Coalition voices concerns after SLC homeless shelter closing delayed

SALT LAKE CITY — A coalition is calling on its members to put pressure on state and Salt Lake City leaders, when it comes to deadlines and delays in closing the Road Home homeless shelter downtown, and in opening new resource centers in the valley.

Monday’s email from the Pioneer Park Coalition begins: “Too much is at stake.”

“Together, we need your help to address a crisis,” it states. “To put things quite simply, we are worried that the leaders you trusted to help the homeless community and your neighborhood have let us all down.”

The original closing date for the Road Home was scheduled for June of 2019. The email points out that it’s now July, and the shelter is still open.

“It's a call to action to say, ‘There was a state deadline. There was a statute, and somebody's dropped the ball,’” said Scott Howell, who sits on the Board of Directors for the Pioneer Park Coalition.

In June, the state updated the timeline to indicate that the Road Home would close in October. That’s because none of the three new resource centers set to take the Road Home’s place are ready to open.

“When we realized that there was a week left and that, they were not going to meet that deadline-- I mean that was ridiculous,” Howell said.

The first of the three—the women’s resource center—was supposed to open July 1st.

A press release dated June 14 stated that a rainy spring led to construction delays, and that opening is now set for September.

“We get it that there's some construction things,” Howell said. “But we also know that proper planning prevents poor performance.”

“We believe that the service providers have not been provided executed leases, budgets, or other operational documents,” the Pioneer Park Coalition email states. It later says, “As a reminder, service providers were chosen eight months ago—plenty of time to organize their documents and begin operation as soon as construction is complete.”

After the email was sent out, the Crossroads Urban Center immediately spoke up in an email of their own, concerned about the PCC’s call to establish a timeline to close the Road Home shelter.

“People in neighboring ocmmunities (sic), from Provo to Ogden, are already preparing for a potential surge in homelessness when the Salt Lake shelter is closed,” the email states. “At the same time, eople (sic) in Salt Lake City are already worried there will be a surge in unsheltered homelessness in neighborhoods when the downtown shelter closes.”

“It's not even a very long delay compared to what you're seeing on some other projects that are underway right now,” said Crossroads Urban Center Associate Director Bill Tibbitts.

Tibbitts said he doesn’t know how saying there needs to be a hard deadline helps anybody.

“I thought it was incredibly unfair to say that state officials and city officials have broken their promises, because the new shelter opening has been delayed,” Tibbitts said.

The PCC email said service providers can face the prospect of not being able to open before winter.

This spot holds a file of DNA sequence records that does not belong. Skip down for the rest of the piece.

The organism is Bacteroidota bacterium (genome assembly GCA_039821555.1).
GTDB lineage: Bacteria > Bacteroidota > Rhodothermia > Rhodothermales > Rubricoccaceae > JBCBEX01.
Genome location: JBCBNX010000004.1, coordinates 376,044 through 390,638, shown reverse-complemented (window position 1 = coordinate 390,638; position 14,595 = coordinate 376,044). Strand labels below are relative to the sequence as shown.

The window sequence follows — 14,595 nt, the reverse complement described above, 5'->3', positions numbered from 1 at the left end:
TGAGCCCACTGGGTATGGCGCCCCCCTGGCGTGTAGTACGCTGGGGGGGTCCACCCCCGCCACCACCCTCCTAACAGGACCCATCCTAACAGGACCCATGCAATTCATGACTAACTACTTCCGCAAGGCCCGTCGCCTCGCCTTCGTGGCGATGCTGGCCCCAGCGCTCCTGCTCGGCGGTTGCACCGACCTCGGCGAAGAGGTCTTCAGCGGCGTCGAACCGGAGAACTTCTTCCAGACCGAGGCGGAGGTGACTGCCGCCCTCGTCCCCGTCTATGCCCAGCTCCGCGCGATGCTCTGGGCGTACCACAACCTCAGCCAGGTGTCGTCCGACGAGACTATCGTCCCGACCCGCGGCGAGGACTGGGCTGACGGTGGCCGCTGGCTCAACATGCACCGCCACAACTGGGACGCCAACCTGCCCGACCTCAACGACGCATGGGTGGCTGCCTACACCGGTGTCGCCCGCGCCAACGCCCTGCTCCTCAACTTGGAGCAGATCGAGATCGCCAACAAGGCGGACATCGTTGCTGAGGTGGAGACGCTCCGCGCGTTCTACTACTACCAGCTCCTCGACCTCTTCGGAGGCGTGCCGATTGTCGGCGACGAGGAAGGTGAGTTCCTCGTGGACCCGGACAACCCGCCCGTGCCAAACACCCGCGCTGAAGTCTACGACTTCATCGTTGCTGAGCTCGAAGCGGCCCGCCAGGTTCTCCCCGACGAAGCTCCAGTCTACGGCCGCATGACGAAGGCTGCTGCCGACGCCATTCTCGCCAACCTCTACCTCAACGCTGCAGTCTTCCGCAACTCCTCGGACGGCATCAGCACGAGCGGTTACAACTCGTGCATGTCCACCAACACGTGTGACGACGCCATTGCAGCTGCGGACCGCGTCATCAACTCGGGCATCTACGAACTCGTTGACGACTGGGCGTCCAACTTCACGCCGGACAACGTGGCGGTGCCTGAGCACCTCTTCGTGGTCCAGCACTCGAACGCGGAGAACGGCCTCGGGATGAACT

It says with Operation Rio Grande set to end in 2020, and the road closure on Rio Grande Avenue only guaranteed until January 1, they worry about losing progress.

“At that point, if the new resource centers are not operational, we will be right back at square one,” the email states.

The email asks members to write an email to Lt. Gover Spencer Cox, Salt Lake City Mayor Jackie Biskupski and Shelter the Homeless Executive Director Preston Cochrane to “hold our leaders accountable.”

“We need our leaders to keep their promises,” it states.

“We are asking to have a line in the sand of when that shelter will close, and an orderly transition of our brothers and sisters to a new location, to a new home,” Howell said.

According to the state’s new timeline published in June, the transition to the new resource centers is expected to start at the end of July, and continue through the beginning of October. The closure of the downtown shelter is slated for mid-October.

Shelter the Homeless sent an email to Fox 13, stating they sent an email to the Pioneer Park Coalition.

Part of the email reads:

"Shelter the Homeless released an updated transition timeline to the public on June 14th outlining the revised timeframes for construction completion, operation activities, client transitions and public information. A ribbon-cutting and public open house event was held on Friday, June 22 at the Geraldine E. King Resource Center. Similar events are being planned for the two additional HRCs. Plans for the Geraldine E. King Resource Center to open is scheduled the end of July and into August. The Gail Miller Resource Center will open in late August and into September. The final Men’s Resource Center in South Salt Lake will open the end of September and into October. Shelter the Homeless has actively kept the public up to date on these critical schedule changes."

The email states that the downtown shelter will permanently close once the final resource center opens, and everyone has moved out.

"The legislature funded Department of Public Safety law enforcement support in the Rio Grande area through June 2020. It will not end in January, as stated by the Pioneer Park Coalition," the email reads.

It included this link for more information.

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